Howard admitted to past drug use while undergoing a polygraph administered to applicants. The CIA would hire past users but would not allow drug use afterwards. The CIA used to not hire drug users, but reality that there were insufficient applicants led to a change in this policy.
Howard trained for the CIA at Camp Peary, which the CIA does not admit exists. While there, Howard saw where Yuri Nosenko was held in a house bordered by barb wire. Howard found the house "eerie".
Howard's wife Mary worked for the CIA as a Secretary. The CIA planned that both would be spies in Moscow. They figured two people could better keep an eye on matters. Howard was a rush replacement for Moscow duty when a previously selected person failed a psychological requirement. It was soon observed, but not officially noted, that Howard drank heavily.
The CIA often sends people with little experience to Moscow. The KGB would not have information on them and were less likely to suspect they were CIA agents. Howard had a background with the Peace Corps and the Agency for International Development, and thus did not appear to be a traditional CIA spy.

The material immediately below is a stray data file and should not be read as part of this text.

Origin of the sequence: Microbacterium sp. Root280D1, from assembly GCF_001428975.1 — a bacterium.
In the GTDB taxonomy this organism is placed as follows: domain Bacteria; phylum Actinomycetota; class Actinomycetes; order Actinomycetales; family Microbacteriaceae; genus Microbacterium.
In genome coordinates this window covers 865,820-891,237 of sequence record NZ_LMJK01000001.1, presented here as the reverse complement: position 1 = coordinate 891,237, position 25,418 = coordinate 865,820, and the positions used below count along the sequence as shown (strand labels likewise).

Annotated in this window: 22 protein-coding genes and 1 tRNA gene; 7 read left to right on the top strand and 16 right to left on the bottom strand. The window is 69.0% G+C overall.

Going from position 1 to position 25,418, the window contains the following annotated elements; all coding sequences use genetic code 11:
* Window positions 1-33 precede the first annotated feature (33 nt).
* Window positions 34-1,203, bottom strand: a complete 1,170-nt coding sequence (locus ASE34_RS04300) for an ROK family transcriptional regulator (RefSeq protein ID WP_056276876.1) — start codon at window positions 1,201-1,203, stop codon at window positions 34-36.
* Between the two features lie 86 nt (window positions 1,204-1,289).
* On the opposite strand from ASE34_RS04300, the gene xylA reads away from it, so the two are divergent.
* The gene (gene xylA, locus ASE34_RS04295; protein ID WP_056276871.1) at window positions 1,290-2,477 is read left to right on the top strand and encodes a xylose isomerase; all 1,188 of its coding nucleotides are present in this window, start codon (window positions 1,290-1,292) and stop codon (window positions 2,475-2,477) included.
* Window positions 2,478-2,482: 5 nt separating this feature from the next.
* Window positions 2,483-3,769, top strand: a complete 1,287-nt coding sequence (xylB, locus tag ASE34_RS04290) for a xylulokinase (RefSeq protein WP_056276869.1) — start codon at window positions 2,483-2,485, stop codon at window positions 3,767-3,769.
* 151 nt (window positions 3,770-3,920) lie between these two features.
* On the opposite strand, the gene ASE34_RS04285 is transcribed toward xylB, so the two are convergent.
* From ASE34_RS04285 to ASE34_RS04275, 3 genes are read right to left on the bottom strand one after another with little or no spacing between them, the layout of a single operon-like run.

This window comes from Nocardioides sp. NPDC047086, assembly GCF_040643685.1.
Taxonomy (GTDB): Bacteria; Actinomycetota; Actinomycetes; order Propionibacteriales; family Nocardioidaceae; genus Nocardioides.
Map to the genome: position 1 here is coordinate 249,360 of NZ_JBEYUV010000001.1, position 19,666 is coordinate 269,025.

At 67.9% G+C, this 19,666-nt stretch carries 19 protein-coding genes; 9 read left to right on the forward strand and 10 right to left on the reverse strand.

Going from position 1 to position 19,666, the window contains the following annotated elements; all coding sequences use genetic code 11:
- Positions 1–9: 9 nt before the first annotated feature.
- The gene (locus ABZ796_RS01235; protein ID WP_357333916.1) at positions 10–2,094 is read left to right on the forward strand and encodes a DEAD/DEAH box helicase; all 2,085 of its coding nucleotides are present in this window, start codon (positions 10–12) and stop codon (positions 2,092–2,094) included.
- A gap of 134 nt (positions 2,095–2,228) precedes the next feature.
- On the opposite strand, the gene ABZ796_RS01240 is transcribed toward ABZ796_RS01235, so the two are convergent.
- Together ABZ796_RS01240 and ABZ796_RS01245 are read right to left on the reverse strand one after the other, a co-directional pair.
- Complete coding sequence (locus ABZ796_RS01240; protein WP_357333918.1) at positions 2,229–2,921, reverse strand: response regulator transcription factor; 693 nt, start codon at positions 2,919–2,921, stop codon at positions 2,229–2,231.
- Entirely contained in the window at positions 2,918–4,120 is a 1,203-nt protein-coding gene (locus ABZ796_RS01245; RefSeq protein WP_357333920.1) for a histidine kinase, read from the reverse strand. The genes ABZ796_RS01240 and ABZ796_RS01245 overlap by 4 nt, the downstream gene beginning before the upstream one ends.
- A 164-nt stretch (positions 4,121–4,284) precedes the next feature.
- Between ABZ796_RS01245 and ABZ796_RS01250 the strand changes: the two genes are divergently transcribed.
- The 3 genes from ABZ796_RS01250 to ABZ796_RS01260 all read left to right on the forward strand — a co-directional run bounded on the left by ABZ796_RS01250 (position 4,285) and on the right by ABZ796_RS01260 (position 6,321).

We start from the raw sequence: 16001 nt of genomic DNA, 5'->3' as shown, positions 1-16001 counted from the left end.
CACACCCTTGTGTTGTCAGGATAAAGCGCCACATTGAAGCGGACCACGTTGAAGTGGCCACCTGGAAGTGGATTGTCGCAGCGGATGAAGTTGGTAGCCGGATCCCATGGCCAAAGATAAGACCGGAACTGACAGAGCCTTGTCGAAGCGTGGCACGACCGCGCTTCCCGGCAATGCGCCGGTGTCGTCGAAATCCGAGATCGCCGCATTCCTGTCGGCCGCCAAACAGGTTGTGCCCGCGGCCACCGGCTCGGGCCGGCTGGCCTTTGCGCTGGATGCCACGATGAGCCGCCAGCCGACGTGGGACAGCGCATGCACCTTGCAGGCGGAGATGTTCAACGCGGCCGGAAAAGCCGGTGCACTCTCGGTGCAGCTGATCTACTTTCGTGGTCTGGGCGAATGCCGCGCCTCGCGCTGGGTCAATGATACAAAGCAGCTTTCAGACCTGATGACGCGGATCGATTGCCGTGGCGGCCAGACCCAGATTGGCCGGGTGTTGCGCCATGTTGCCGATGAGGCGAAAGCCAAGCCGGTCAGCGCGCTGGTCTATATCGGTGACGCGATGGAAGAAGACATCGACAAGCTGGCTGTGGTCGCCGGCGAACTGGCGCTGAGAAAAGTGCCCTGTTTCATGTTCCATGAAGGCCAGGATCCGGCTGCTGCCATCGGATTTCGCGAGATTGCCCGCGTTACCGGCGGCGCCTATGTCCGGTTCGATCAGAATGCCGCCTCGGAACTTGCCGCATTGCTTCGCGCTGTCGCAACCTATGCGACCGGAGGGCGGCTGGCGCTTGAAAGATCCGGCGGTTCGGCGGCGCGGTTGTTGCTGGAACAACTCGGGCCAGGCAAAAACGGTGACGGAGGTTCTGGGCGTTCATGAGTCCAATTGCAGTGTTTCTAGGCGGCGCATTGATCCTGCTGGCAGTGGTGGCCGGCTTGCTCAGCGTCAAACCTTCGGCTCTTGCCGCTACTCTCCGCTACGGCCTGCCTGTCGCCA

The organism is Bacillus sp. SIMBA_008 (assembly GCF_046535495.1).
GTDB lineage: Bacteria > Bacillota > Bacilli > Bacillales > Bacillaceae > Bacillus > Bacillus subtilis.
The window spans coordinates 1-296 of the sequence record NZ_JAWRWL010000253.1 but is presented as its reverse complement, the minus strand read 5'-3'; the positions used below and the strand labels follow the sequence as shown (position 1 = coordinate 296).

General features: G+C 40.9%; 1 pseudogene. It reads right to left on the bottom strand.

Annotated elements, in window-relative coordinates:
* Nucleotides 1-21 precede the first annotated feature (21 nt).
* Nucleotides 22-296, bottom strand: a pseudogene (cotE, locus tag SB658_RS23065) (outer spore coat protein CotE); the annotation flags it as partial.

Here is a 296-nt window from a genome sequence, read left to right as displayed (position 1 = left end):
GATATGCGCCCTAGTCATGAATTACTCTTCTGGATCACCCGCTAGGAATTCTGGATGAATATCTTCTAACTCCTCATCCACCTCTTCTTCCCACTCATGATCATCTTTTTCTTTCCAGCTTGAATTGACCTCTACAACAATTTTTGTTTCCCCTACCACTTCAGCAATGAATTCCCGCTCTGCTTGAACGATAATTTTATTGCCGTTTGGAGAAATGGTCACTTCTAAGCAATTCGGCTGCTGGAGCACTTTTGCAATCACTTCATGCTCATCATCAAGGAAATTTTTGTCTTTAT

By agreement, the KBG and CIA are told whose each other's station chiefs are, and each approves the other's choice. The American public, though, is not told.
CIA contacts some agents only a few times a year. The meetings are brief with the agents usually passing information on microfilm.
Howard read the cables from the Soviet desk to D.C. for 15 months. Howard thus knew a lot about Moscow CIA programs. Howard worked overtime on Saturdays to learn more about what the CIA was doing in Moscow. Howard knew code names of agents and where their meeting places were.
The CIA has great faith in lie detectors, even thoughts its accuracy is suspect. A University of Pennsylvania study found taking a specific drug allowed 27% of those studied to lie without detection. An Office of Technology Assessment study found lie detectors found 19% are liars who in fact were telling the truth